“You are braver you believe Stronger than you seem and Smarter than you think”
Those are the words engraved on a silver bracelet, a gift I received for my birthday. It’s a reminder I need.
Like everything else in life, living with a chronic medical condition involves a balancing act between two different situations: giving in to the pain/surrendering to it/resting and fighting the pain/powering through it/trying to ignore it at all costs.
Throughout my student years, I was always described as smart. I could accept that compliment at face value; after all, I had the grades to prove it. Other comments about more objective qualities, such as beauty and bravery, were more subjective. I didn’t always trust a compliment that came my way; but a criticism, I most often believed whole-heartedly.
This disease of mine gives me one more way to doubt myself, one more way to look at myself as inadequate and incapable. And yet, when I’m logical and objective I can acknowledge my efforts and recognize that I’m doing a pretty damn good job living my life. Problem is, it’s always easier to find fault with something I did or didn’t do. Hence, the need for the bracelet and its positive affirmation.
There’s a scene in the film Under the Tuscan Sun when Diane Lane’s character, Frances, is reminded that all her dreams have come true -- the wedding at her villa, the family living in her newly renovated home. Her dreams, however, had taken on a slightly different version, and thus were not immediately noticeable to her. The same has happened to me. In all honesty, the last few years of my teaching career, I’d dread the start of the new school year. I’d joke that I was waiting for someone I know to win the lottery and share the prize money with me so that I wouldn’t have to work and could stay home with my son. I fantasized that someday a magazine would recognize my writing talents and pay me to write for them.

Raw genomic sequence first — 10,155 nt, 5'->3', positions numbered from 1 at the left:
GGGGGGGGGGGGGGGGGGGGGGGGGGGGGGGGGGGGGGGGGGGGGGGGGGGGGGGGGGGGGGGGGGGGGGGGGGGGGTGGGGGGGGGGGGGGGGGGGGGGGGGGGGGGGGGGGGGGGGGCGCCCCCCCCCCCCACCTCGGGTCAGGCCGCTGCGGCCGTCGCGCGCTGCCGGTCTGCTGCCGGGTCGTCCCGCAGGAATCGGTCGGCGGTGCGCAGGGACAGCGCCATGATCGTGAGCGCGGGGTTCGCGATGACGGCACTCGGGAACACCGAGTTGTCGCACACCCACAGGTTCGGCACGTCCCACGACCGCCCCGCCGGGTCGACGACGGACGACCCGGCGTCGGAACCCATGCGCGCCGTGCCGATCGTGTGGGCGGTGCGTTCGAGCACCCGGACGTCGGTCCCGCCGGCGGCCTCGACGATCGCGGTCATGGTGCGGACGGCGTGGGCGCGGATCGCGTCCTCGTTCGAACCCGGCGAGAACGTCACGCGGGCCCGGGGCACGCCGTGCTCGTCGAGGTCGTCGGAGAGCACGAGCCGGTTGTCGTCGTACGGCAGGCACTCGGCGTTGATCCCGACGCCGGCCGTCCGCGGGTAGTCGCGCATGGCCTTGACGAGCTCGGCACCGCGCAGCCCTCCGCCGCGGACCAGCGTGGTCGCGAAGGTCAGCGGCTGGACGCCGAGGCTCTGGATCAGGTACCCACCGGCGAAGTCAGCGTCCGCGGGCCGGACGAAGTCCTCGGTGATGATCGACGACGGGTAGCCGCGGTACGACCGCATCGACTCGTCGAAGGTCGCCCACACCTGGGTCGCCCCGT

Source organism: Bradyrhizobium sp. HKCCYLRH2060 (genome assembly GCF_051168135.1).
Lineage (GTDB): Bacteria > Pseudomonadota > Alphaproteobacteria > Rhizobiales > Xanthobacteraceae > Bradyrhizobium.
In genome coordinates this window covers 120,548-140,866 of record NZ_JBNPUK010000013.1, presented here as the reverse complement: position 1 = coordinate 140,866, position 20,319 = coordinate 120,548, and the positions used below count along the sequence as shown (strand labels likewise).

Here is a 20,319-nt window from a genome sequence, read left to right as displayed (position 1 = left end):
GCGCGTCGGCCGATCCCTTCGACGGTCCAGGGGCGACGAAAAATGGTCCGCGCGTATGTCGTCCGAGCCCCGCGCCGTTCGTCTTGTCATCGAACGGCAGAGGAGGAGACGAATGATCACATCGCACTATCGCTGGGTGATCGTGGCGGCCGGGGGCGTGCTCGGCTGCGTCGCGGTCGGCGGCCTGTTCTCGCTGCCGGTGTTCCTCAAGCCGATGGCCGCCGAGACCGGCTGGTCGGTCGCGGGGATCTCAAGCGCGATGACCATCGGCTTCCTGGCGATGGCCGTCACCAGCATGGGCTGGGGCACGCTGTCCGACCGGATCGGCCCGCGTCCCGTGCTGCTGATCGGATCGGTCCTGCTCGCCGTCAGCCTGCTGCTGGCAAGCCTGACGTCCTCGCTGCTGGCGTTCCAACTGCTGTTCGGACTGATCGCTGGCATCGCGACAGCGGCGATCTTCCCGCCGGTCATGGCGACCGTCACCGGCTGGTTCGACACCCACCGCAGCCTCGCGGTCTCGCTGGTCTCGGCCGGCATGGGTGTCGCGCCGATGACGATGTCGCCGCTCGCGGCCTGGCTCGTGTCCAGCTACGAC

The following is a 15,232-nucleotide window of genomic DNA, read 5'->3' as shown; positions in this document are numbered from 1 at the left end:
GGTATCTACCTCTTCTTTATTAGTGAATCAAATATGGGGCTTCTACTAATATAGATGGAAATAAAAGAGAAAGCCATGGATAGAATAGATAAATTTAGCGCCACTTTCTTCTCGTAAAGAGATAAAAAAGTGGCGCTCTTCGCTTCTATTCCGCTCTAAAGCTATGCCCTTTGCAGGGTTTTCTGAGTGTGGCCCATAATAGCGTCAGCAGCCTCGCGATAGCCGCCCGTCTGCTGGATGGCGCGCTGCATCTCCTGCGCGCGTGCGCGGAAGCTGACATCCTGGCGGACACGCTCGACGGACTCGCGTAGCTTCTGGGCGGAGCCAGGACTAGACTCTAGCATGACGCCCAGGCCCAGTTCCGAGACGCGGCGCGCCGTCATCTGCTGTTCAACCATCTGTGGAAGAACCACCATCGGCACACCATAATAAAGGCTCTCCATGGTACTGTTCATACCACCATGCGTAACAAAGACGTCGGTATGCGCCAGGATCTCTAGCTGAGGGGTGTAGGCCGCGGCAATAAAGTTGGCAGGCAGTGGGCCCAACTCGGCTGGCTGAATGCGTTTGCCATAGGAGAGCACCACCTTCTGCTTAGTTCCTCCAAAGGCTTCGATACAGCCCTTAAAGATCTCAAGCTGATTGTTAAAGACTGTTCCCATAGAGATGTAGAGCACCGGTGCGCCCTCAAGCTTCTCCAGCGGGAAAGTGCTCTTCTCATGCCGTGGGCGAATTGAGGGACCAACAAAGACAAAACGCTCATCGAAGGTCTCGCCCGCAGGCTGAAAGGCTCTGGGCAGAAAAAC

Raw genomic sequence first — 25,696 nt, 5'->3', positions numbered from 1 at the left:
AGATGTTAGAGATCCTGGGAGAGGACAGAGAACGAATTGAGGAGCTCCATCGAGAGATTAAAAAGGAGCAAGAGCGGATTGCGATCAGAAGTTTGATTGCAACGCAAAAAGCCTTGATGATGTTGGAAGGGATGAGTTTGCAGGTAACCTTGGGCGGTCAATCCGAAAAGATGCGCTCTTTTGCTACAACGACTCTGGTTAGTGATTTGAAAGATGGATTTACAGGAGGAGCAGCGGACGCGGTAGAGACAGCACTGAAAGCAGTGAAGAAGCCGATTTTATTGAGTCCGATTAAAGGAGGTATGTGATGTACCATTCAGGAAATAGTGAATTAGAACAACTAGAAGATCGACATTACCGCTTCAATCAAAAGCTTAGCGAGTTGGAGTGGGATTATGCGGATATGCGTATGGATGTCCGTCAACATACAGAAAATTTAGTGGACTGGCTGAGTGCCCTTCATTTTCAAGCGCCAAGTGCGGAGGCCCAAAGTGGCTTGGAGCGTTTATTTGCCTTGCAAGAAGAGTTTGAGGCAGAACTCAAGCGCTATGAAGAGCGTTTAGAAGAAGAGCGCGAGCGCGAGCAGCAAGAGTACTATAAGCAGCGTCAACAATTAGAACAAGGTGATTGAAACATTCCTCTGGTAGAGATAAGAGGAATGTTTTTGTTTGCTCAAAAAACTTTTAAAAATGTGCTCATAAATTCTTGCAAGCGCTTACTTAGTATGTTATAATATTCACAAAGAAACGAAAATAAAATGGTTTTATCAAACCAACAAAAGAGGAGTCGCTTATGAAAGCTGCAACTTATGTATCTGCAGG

My dreams have come true. I am a stay-at-home mom, actively participating in my son’s daily activities. A website has recognized my writing talents and does compensate me for the two posts I write each week. Those hopes and dreams have just taken a different form, come at a different price.
Without the pain, without the disease that is a part of who I am and what I do each day, I wouldn’t have achieved my dreams. It’s a “no pain, no gain” type of situation for me.
And through the lows and the tears, I must remember that I remain a strong, brave, smart woman. The disease hasn’t changed that; in fact, it probably has only made me realize just how strong and brave and smart I am.